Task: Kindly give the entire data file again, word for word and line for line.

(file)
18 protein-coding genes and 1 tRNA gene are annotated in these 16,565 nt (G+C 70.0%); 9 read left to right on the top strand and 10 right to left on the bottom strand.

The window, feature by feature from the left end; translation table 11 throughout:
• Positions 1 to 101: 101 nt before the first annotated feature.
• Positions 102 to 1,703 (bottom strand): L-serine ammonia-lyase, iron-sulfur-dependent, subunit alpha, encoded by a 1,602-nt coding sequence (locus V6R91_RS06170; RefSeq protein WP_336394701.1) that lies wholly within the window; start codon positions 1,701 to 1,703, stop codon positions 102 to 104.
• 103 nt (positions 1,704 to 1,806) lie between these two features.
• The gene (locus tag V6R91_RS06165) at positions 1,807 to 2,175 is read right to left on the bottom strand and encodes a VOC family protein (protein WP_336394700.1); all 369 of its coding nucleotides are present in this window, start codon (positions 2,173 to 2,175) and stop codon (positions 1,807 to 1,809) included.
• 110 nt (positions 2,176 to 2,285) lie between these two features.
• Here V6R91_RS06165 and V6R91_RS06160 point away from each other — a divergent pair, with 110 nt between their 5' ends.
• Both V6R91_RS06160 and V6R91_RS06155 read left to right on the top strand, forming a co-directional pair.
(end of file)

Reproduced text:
18 protein-coding genes and 1 tRNA gene are annotated in these 16,565 nt (G+C 70.0%); 9 read left to right on the top strand and 10 right to left on the bottom strand.

The window, feature by feature from the left end; translation table 11 throughout:
• Positions 1 to 101: 101 nt before the first annotated feature.
• Positions 102 to 1,703 (bottom strand): L-serine ammonia-lyase, iron-sulfur-dependent, subunit alpha, encoded by a 1,602-nt coding sequence (locus V6R91_RS06170; RefSeq protein WP_336394701.1) that lies wholly within the window; start codon positions 1,701 to 1,703, stop codon positions 102 to 104.
• 103 nt (positions 1,704 to 1,806) lie between these two features.
• The gene (locus tag V6R91_RS06165) at positions 1,807 to 2,175 is read right to left on the bottom strand and encodes a VOC family protein (protein WP_336394700.1); all 369 of its coding nucleotides are present in this window, start codon (positions 2,173 to 2,175) and stop codon (positions 1,807 to 1,809) included.
• 110 nt (positions 2,176 to 2,285) lie between these two features.
• Here V6R91_RS06165 and V6R91_RS06160 point away from each other — a divergent pair, with 110 nt between their 5' ends.
• Both V6R91_RS06160 and V6R91_RS06155 read left to right on the top strand, forming a co-directional pair.